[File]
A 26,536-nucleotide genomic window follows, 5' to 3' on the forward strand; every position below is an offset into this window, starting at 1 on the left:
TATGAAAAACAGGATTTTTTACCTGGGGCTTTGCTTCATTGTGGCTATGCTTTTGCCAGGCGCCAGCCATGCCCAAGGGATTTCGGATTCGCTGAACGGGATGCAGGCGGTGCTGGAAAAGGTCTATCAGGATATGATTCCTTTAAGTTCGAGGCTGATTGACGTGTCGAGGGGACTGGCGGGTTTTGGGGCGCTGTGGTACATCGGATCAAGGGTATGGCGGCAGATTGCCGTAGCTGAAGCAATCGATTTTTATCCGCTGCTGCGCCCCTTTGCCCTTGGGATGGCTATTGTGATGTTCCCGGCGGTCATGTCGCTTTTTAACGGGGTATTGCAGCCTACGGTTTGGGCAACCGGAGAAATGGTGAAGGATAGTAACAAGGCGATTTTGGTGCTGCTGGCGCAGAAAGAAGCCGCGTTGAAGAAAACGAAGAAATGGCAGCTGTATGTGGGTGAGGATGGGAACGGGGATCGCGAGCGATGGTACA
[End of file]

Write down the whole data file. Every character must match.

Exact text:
A 26,536-nucleotide genomic window follows, 5' to 3' on the forward strand; every position below is an offset into this window, starting at 1 on the left:
TATGAAAAACAGGATTTTTTACCTGGGGCTTTGCTTCATTGTGGCTATGCTTTTGCCAGGCGCCAGCCATGCCCAAGGGATTTCGGATTCGCTGAACGGGATGCAGGCGGTGCTGGAAAAGGTCTATCAGGATATGATTCCTTTAAGTTCGAGGCTGATTGACGTGTCGAGGGGACTGGCGGGTTTTGGGGCGCTGTGGTACATCGGATCAAGGGTATGGCGGCAGATTGCCGTAGCTGAAGCAATCGATTTTTATCCGCTGCTGCGCCCCTTTGCCCTTGGGATGGCTATTGTGATGTTCCCGGCGGTCATGTCGCTTTTTAACGGGGTATTGCAGCCTACGGTTTGGGCAACCGGAGAAATGGTGAAGGATAGTAACAAGGCGATTTTGGTGCTGCTGGCGCAGAAAGAAGCCGCGTTGAAGAAAACGAAGAAATGGCAGCTGTATGTGGGTGAGGATGGGAACGGGGATCGCGAGCGATGGTACA